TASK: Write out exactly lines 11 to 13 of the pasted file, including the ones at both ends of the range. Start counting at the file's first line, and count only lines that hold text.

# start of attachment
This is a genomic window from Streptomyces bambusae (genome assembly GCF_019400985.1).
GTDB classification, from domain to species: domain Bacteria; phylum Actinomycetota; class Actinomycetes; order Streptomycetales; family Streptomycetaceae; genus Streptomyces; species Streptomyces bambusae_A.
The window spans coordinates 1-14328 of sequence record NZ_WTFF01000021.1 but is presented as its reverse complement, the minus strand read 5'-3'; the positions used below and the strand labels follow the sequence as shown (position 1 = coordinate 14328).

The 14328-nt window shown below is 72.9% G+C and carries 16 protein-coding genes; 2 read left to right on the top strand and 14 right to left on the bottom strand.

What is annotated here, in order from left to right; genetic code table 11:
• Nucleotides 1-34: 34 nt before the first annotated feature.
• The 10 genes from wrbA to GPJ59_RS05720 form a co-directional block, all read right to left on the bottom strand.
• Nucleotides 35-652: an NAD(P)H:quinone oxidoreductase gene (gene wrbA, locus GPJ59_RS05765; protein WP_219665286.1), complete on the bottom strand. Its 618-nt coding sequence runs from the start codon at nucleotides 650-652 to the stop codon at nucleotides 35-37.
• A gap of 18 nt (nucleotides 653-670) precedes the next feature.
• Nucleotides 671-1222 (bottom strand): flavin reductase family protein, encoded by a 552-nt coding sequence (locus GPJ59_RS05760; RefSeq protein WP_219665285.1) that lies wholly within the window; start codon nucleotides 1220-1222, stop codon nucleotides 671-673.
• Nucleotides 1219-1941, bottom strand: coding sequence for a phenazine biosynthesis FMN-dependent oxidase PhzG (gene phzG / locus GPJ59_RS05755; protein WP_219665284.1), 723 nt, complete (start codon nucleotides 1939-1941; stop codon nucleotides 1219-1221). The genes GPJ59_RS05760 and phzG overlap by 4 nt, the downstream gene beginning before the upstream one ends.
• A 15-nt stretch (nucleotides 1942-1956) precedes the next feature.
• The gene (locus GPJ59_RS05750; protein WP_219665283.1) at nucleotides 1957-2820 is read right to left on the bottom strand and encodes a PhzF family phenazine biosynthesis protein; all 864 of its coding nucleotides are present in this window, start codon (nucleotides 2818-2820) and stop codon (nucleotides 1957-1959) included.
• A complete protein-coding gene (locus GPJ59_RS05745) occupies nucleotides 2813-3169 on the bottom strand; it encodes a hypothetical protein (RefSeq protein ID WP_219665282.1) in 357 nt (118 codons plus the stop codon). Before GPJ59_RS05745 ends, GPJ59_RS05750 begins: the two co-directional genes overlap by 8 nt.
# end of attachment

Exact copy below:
• Nucleotides 1219-1941, bottom strand: coding sequence for a phenazine biosynthesis FMN-dependent oxidase PhzG (gene phzG / locus GPJ59_RS05755; protein WP_219665284.1), 723 nt, complete (start codon nucleotides 1939-1941; stop codon nucleotides 1219-1221). The genes GPJ59_RS05760 and phzG overlap by 4 nt, the downstream gene beginning before the upstream one ends.
• A 15-nt stretch (nucleotides 1942-1956) precedes the next feature.
• The gene (locus GPJ59_RS05750; protein WP_219665283.1) at nucleotides 1957-2820 is read right to left on the bottom strand and encodes a PhzF family phenazine biosynthesis protein; all 864 of its coding nucleotides are present in this window, start codon (nucleotides 2818-2820) and stop codon (nucleotides 1957-1959) included.